Briefly Noted Book Reviews | the new yorker
Rebels against the Rajby Ramachandra Guha (Knopf). A prominent Indian historian and biographer of Gandhi turns his attention to seven “white-skinned heroes and heroines” – allies in the country’s bid to end colonial rule. Among them are the British Theosophist Annie Besant, a figurehead of the home-rule movement until she was eclipsed by Gandhi (who had been inspired by her as a child); B. G. Horniman, a radical British publisher; and Samuel Stokes, a Quaker from Pennsylvania who helped eliminate forced labor. Guha notes that his subjects campaigned not only for freedom, but also against many social ills, such as environmental abuse and caste-based discrimination, laying the groundwork for a movement that, he writes, “could still be relevant to the future of India”.
Eat to extinctionby Dan Saladino (Farrar, Straus & Giroux). This chronicle of local relationships between humans and what we eat reveals a pattern with disastrous implications for the future of food. “Where nature creates diversity, the food system crushes it,” Saladino writes. Mass production and globalization are eradicating the small, the wild and the unique, to the detriment of our stomachs and traditional ways of life. Saladino touts ancient strains of Anatolian wheat, views an African pea grown in the southern United States as an act of culinary resistance, and observes that plants and animals tweaked for higher yields are often susceptible to disease and resource dependent. constantly decreasing. Ultimately, the most dangerous thing about our appetites is how they threaten to consume our increasingly fragile food system.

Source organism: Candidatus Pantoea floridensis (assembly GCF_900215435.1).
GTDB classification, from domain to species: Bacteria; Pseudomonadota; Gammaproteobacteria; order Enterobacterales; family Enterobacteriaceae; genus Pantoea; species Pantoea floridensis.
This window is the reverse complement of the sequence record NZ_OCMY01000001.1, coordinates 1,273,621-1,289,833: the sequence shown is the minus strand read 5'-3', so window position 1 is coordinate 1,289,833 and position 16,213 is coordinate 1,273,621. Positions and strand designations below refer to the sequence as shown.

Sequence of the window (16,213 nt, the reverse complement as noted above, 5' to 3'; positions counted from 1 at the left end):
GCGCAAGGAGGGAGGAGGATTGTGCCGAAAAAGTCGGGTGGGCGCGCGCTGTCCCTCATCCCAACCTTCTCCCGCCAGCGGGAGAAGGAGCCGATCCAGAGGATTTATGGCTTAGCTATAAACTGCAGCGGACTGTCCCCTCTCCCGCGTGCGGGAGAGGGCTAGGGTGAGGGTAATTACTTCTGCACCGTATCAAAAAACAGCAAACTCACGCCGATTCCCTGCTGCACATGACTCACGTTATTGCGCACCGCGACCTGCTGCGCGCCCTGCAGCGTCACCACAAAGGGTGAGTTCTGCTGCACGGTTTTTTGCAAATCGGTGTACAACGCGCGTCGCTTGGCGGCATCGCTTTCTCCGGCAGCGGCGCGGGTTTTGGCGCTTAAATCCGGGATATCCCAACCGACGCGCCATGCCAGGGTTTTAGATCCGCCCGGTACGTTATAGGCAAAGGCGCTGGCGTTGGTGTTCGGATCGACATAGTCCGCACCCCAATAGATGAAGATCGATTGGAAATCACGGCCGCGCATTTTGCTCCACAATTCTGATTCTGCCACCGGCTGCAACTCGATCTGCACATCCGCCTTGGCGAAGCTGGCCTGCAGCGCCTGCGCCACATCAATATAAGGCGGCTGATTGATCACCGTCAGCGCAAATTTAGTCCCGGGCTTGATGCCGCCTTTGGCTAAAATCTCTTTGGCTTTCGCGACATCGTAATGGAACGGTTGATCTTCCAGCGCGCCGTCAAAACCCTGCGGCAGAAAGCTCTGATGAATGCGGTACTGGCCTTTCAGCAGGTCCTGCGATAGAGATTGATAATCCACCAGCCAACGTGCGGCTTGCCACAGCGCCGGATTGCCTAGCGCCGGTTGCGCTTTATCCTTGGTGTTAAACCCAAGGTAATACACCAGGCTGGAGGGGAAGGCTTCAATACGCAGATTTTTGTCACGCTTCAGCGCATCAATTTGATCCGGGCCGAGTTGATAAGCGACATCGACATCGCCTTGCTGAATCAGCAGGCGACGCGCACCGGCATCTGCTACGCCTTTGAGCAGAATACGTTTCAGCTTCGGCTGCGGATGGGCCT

strangers i knowby Claudia Durastanti, translated from Italian by Elizabeth Harris (Riverhead). Blending fiction, essay and memoir, this tale migrates from the Italian-American neighborhood of Bensonhurst to rural southern Italy and contemporary London, and encompasses autobiographical episodes, reflections on film and music, and current events. At its heart is the story of Durastanti’s charismatic parents, both deaf, who traveled from Italy to America to return. “The story of a family is more like a map than a novel,” writes Durastanti, as the work expands to encompass lovers, teachers and other parents. His inventive approach yields touching portraits of the characters, while respecting their ultimate unknowability.
very cold peopleby Sarah Manguso (Hogarth). Ruthie, the teenage narrator of this debut novel by a famous poet and memoirist, bluntly unfolds the story of her childhood in a grim Massachusetts town. Growing up in a freezing house, she “dutifully played the role of a child having fun”, but traumatic incidents leave her feeling “indistinct, like someone else’s dream”. Manguso’s characters are constantly holding back; When Ruthie’s mother finally discloses a childhood ordeal, Ruthie realizes that “what happened to her was too awful, so she never said it.” In a minimalist and austere prose, Manguso evokes the torpor, the stasis and the ambient suffering which envelop an entire city: “The background of my life was white and angry, with violent weather.
Comments are closed.